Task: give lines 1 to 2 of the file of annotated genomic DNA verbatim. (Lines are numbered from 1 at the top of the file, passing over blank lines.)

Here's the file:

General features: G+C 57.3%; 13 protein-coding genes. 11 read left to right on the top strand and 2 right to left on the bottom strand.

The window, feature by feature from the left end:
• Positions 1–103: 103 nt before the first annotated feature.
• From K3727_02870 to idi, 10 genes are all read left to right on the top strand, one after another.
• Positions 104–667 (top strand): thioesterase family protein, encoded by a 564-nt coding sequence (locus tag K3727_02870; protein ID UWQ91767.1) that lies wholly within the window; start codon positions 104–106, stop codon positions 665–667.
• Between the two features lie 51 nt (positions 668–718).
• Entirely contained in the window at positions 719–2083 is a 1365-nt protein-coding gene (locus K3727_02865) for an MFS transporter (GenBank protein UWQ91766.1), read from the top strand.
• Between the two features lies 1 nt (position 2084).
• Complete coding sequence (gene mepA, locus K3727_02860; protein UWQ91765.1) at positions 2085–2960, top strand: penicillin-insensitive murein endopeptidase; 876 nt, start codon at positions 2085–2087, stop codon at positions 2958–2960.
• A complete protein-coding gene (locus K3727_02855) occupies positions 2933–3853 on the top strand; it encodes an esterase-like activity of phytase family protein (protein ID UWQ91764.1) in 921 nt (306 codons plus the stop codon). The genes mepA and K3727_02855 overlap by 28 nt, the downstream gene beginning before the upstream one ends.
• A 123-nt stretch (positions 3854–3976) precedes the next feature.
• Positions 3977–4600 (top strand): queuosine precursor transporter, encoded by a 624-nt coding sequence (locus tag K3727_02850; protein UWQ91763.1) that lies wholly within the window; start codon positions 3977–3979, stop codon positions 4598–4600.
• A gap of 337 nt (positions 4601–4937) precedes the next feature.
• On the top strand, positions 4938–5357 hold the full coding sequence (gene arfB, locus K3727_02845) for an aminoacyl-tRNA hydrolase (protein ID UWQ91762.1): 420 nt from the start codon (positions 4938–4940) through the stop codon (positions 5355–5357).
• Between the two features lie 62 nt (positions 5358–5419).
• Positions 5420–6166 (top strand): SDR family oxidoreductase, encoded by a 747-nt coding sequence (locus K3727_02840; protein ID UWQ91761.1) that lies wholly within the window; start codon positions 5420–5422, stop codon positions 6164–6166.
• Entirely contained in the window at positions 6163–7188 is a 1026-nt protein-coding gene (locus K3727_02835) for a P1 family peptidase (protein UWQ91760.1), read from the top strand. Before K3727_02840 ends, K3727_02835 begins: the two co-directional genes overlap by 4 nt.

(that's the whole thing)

General features: G+C 57.3%; 13 protein-coding genes. 11 read left to right on the top strand and 2 right to left on the bottom strand.

The window, feature by feature from the left end: